It recently dawned on me. (I know. I make this is a statement that I make a lot.) In this particular instance, it's the beginning of several revelations I have had about the fact that pretty soon, I will be leaving this little home I've made for myself in Hillsdale, Michigan. That's pretty sad in some ways, and most people probably don't want to think about it yet since we are still in January, but I like to confront things early. We all know it's coming, so I suppose, with so many others in America whining about their worthless college experience and mounds of debt, this is just my way of trying to understand what really has transpired in my time here. Also, my sorority, Pi Beta Phi, recently picked up a new member class of 18 awesome young women. All but one of them are freshmen. This will be the last class to join any sorority on campus before I graduate in May. And now I feel old. Not just old, but nostalgic. It's kinda funny, because I spend a decent amount of time complaining about ALL the things. But really, the last four years have been good for me. So, this post is going to go with academics since it's the easiest to quantify, and also the least emotional thing I could talk about, when it comes to graduating and moving on with my life.
First, in every way, my high school did not give me any of these feelings. I absolutely couldn't wait to get out. Being a senior after a depressing summer and a hard junior year felt like an extra year of slavery tacked on to my servitude to a place that didn't particularly care much about me as long as I gave them great test scores, a lot of tuition money, and kept my angsty, rebellious opinions to myself. Which I did, mostly because it was helping me plot my escape.
College has been very different for me. A humbling experience in the way of hard work, if nothing else. I came in, after doing almost no work in high school and still managing to graduate as a valedictorian (something that seems less and less impressive each passing second, considering there were nine of us, and well, it was high school.) Nonetheless, I was convinced of my personal brilliance. I had never not gotten an A in a class before, but this was Hillsdale, and I knew my grades wouldn't be as good anyway. So I went about my business, putting slightly more than minimal effort into my schoolwork, just so long as I could keep my scholarships.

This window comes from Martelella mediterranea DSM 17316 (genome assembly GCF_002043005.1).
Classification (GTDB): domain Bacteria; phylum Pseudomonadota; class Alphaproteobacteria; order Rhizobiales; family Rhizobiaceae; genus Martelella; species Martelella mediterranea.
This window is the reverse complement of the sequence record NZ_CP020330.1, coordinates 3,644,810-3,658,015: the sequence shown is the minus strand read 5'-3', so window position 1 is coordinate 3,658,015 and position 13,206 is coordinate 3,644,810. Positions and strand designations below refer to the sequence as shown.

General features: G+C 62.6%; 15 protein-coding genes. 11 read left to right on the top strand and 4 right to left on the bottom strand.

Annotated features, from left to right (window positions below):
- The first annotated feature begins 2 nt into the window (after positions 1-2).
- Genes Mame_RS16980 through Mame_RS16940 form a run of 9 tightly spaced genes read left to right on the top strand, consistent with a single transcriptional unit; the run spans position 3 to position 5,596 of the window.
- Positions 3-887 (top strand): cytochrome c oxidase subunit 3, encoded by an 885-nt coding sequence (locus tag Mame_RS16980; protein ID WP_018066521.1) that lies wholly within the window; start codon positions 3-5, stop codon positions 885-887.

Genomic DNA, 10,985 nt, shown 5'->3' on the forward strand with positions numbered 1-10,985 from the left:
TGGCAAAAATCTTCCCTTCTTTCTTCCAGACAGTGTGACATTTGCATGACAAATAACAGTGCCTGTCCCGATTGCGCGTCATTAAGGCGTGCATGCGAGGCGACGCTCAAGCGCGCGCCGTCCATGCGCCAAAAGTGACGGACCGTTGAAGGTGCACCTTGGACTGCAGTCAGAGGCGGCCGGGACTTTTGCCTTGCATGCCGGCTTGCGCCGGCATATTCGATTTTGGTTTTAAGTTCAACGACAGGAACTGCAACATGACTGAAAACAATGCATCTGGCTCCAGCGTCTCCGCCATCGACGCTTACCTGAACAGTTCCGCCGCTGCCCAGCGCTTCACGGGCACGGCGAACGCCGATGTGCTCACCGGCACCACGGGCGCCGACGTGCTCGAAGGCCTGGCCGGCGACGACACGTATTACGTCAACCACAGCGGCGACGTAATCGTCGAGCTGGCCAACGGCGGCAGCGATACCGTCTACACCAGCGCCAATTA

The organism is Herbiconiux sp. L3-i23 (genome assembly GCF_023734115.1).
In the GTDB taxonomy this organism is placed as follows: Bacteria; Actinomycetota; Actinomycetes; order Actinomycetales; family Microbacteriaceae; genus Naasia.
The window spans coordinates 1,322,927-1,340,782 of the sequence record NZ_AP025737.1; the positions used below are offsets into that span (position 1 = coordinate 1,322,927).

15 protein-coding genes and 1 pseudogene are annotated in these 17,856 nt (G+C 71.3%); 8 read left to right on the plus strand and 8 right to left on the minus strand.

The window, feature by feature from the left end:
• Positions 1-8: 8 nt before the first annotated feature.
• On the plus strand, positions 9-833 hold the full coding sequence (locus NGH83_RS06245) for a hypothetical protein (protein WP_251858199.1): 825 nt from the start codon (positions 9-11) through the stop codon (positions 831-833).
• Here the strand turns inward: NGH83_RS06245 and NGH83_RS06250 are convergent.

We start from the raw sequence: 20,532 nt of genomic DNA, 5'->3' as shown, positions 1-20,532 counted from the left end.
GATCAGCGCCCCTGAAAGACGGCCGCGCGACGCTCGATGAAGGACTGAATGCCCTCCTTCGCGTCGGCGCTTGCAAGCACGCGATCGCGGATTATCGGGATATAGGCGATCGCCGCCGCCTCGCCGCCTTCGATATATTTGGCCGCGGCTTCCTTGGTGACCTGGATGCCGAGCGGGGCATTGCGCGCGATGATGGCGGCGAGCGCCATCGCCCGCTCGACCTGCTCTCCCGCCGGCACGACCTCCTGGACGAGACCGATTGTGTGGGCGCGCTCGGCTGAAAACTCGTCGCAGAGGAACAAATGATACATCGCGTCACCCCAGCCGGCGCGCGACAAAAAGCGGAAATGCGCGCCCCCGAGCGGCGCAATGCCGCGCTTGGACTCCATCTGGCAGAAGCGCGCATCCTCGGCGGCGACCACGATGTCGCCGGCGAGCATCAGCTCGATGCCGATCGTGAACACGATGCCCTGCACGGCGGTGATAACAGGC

It worked for a little while. And then I had a wake-up call.
1) I took Bio 300 which was about 10000x harder than I thought it would be. Also, my interest in it was almost nonexistent. And I did not do well, even on my "just get a B" standard.
2) All these people around me excelled at school, learning things, working hard, being stressed, etc, and here I was. Just chilling. Swimming, working, but not really terribly concerned. Basically, I was slacking to the max, and I started feeling a little bored, and a little worthless.
3) My Dad threatened to make me pay more of my school if I didn't get better grades, which was even better motivation than any personal reason, especially at first.
Unsurprisingly, the next semester went extremely well for me. And once you have one good semester like that, it gets a little addictive. I like to excel at things, and I like to win, and getting really good grades sort of feels like "winning" at school, so I couldn't stop. (Yes, shallow, I know.)
Now, that's a long tangent, but it's really not the point. The point is, I have learned a lot. In the last two years especially, I have learned A LOT.
Once I started putting work into my education, I started feeling attached to it. Like I was actually doing something worthwhile with my time, not just with my artwork, but with my more intellectual pursuits here too. I also learned that I am not a very smart person. It took me two years to discover that hard work in school is a good thing. Most people had that figured out in middle school. (What can I say? I'm stubborn.)
Also, I have these people called professors who hand out information and challenges like it's their job! (Oh wait.) As I started paying attention, I started discovering so many things, about how to learn, how to think, how to be curious and present problems and solutions for yourself. I started grasping the idea of learning for personal growth and not for some letter or number on a paper. I liked thinking, and I liked discovering, and I liked learning. After I leave this place, I'm going to have to figure out how to do all of that on my own, which is kinda scary. But, at the same time, it's exciting, because being at Hillsdale, I learned how to learn, from friends and family just as much as professors.
So, basically. I'm going to miss all of that. I'm not going to talk about missing people, or memories like that now, because that will make me a little bit sad. And talking about learning and thinking and all of that is basically emotionless. Woo. Sorry I'm not sorry if you find this boring or wonder why I have to talk about school in my free time, while I'm putting off the 8,000 other projects I could be doing. Also, if you are reading this, I'll probably see you later, and have a nice day.